Jane Kelsey Says Helen Clark needs to heed her own UN advisers on TPPA

0
348
UNDP administrator Helen Clark meeting with New Zealand Prime Minister John Key.

Source: Professor Jane Kelsey

‘In standing beside National Prime Minister John Key and appearing to endorse the Trans-Pacific Partnership Agreement (TPPA) Helen Clark has forgotten the most vulnerable New Zealanders who will bear the brunt of the government’s concessions to US demands, especially on medicines, and the rights of New Zealanders to decide our own future’, says University of Auckland law professor and TPPA critic Jane Kelsey.

‘It also puts her at odds with her own Labour Party’s position that it won’t support a TPPA that undermines New Zealand’s sovereignty, which the Prime Minister has already admitted it will’.

‘Clark’s statement suggests she has become too far removed from the realities and opinions of ordinary New Zealanders’.

‘Helen Clark also needs to remember her responsibilities as the head of the United Nations Development Programme’, Kelsey observed.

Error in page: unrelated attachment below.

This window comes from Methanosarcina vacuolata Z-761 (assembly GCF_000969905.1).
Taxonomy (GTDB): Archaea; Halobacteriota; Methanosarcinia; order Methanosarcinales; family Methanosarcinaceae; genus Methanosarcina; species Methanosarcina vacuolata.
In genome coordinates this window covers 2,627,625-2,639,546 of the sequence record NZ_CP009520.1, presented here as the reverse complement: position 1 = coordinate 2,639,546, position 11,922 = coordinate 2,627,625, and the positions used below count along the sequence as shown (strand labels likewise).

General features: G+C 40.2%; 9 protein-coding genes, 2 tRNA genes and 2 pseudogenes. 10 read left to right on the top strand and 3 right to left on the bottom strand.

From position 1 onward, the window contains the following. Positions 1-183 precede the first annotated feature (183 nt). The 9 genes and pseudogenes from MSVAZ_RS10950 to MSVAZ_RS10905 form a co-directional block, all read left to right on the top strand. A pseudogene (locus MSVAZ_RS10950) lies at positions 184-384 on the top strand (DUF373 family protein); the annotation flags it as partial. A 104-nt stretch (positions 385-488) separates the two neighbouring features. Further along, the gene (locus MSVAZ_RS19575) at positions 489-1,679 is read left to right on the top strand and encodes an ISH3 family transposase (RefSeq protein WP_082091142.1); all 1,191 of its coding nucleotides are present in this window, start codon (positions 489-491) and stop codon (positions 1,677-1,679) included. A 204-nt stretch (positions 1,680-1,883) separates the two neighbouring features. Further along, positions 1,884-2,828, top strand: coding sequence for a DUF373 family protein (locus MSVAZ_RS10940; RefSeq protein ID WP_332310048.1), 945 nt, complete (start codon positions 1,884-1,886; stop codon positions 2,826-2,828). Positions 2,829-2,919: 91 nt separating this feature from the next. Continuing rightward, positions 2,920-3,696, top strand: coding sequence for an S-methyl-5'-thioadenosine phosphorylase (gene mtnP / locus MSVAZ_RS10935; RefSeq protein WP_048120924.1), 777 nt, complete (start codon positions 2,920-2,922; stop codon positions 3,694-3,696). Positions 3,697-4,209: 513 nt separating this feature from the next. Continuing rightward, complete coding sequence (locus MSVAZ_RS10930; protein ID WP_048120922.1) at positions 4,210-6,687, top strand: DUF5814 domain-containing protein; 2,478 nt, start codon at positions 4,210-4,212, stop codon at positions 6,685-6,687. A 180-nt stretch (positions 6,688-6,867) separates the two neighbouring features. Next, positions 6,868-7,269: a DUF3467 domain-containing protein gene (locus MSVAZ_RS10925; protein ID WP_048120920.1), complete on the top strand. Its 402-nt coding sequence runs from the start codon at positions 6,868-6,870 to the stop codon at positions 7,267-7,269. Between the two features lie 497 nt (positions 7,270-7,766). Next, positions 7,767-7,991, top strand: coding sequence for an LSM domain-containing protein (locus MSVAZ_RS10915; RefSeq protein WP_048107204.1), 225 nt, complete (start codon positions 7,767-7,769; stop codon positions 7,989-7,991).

‘There a mass of evidence that the poor and most vulnerable will lose from the TPPA, especially those who rely on affordable medicines – a view expressed by other UN agencies, such as the World Health Organisation, and UNAIDS.’[1]

Last month ten of the UN’s special rapporteurs wrote a public letter expressing wide-ranging concerns about the impacts of agreements like the TPPA on human rights, including rights to health, health, culture, food, indigenous people, and democracy, and calling for a human rights impact assessment before any negotiations are concluded.[2] 

Professor Kelsey urged Helen Clark to heed the advice of the UN experts appointed to advise her.

[1]

http://www.unaids.org/en/resources/presscentre/pressreleaseandstatementarchive/2015/july/20150728_trips_plus

[2] http://www.ohchr.org/EN/NewsEvents/Pages/DisplayNews.aspx?NewsID=16031

SHARE

Selwyn Manning, BCS (Hons.) MCS (Hons.) is an investigative political journalist with 23 years media experience. He specializes in reportage and analysis of socioeconomics, politics, foreign affairs, and security/intelligence issues.
Selwyn has extensive experience as a commentator and has provided live political analysis to a wide range of television and radio organizations broadcasting in New Zealand, Australia and globally including the BBC (Five Live, London) and BBC (World Service). He is currently a correspondent to Australia’s FiveAA radio, and is a regular live-on-air panelist on Radio New Zealand’s The Panel with broadcaster Jim Mora.

NO COMMENTS